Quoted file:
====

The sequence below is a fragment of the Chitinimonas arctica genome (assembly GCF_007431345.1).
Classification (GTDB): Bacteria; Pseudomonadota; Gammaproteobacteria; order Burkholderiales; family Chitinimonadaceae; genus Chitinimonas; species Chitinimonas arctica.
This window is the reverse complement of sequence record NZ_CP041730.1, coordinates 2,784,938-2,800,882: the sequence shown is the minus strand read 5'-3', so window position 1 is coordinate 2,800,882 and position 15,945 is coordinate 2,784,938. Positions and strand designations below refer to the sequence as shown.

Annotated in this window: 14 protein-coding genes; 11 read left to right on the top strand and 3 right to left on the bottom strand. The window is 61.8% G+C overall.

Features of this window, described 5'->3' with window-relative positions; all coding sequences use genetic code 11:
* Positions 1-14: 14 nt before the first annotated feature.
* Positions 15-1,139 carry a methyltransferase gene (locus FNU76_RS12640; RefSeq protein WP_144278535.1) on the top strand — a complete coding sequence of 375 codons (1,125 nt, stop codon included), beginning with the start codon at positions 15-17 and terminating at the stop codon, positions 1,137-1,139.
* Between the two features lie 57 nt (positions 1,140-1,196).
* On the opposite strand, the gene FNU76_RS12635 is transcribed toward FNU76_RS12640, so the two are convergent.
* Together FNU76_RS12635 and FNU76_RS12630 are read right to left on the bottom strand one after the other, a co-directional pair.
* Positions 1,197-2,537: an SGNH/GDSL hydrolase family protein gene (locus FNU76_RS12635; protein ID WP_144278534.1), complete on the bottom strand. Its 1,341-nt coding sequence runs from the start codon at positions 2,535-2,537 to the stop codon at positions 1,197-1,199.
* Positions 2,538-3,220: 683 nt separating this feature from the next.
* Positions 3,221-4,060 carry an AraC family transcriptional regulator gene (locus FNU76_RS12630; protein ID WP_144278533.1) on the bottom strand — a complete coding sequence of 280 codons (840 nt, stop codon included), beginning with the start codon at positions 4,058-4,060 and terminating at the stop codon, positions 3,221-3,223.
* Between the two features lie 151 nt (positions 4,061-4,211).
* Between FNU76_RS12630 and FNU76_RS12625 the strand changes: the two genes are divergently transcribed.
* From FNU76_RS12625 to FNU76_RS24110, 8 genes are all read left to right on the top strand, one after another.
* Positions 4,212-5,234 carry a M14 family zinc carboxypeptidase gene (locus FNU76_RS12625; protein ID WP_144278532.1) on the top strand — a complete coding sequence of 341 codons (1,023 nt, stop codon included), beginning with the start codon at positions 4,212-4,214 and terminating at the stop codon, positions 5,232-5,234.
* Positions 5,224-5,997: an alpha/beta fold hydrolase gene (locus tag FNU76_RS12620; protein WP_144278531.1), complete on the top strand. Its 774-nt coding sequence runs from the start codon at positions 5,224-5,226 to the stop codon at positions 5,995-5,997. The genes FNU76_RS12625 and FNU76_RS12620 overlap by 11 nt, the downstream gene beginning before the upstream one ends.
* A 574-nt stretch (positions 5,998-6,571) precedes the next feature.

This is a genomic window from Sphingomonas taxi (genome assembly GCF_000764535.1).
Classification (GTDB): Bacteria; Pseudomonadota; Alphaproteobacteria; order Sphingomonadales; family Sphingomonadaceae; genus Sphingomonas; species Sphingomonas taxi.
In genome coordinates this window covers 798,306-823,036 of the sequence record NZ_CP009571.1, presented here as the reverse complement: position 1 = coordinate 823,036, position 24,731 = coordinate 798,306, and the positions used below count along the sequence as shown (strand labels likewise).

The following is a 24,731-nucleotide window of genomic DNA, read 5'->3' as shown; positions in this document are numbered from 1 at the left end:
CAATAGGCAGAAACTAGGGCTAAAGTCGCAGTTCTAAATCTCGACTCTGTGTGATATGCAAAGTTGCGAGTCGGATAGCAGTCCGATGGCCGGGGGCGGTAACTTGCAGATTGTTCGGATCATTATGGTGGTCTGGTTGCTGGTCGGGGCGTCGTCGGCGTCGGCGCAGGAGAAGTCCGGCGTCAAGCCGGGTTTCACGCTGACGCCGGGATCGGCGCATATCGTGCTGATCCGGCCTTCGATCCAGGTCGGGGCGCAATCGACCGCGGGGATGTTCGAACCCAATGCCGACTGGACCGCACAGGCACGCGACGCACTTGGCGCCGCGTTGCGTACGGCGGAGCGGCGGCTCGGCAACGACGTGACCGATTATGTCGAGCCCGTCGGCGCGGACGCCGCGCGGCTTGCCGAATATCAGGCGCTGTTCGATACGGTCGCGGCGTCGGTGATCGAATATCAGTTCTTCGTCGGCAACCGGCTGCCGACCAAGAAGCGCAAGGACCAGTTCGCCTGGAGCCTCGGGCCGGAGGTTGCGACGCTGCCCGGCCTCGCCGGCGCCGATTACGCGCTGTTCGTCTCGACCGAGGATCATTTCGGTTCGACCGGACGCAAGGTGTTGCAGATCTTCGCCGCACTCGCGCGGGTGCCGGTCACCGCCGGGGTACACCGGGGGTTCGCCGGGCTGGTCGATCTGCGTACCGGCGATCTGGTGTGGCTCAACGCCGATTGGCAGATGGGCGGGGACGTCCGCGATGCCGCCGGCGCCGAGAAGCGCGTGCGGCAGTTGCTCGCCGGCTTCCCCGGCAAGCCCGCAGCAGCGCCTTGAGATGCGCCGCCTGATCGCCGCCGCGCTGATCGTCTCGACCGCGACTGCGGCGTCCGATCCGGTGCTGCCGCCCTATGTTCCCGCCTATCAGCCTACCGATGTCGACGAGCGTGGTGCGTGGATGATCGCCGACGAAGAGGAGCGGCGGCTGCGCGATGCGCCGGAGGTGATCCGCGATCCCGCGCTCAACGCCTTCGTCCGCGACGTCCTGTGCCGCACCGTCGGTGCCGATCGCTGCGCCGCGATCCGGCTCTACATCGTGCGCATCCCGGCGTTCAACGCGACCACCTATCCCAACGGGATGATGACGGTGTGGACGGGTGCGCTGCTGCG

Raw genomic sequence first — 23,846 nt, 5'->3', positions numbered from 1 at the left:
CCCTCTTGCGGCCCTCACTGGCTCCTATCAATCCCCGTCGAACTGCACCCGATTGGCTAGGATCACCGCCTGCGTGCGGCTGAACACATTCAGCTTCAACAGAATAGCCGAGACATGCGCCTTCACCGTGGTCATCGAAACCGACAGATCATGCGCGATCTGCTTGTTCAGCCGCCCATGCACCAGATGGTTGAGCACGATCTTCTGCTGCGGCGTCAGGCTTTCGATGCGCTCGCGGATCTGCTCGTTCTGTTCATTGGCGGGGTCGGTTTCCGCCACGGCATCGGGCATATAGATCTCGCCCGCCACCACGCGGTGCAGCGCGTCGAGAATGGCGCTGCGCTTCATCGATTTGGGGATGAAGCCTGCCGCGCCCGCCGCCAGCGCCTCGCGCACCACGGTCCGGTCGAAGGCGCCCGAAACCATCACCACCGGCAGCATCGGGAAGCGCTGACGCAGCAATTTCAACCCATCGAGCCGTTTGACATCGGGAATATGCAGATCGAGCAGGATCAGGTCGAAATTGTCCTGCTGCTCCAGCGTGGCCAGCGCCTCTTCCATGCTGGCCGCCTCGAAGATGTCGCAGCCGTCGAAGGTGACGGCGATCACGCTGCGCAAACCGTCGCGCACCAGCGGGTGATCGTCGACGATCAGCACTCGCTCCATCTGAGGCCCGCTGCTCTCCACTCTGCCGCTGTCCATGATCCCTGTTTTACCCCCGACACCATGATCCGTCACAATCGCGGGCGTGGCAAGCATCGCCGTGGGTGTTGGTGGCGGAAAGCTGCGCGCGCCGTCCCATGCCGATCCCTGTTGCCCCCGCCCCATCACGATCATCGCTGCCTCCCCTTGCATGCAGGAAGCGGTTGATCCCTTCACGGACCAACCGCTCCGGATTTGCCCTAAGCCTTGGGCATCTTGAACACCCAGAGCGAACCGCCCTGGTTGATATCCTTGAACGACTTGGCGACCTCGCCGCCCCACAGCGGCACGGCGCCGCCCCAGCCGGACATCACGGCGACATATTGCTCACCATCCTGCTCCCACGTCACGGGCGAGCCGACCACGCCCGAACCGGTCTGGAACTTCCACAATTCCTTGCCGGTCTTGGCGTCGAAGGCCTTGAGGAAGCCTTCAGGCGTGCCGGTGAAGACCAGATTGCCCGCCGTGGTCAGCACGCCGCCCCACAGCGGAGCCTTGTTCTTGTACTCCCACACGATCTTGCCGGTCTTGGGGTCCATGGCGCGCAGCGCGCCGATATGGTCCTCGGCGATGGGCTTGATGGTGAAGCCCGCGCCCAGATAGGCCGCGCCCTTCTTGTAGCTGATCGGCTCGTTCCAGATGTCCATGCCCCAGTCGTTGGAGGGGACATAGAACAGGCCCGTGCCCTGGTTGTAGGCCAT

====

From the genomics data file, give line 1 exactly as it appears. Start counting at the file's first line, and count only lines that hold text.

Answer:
The sequence below is a fragment of the Chitinimonas arctica genome (assembly GCF_007431345.1).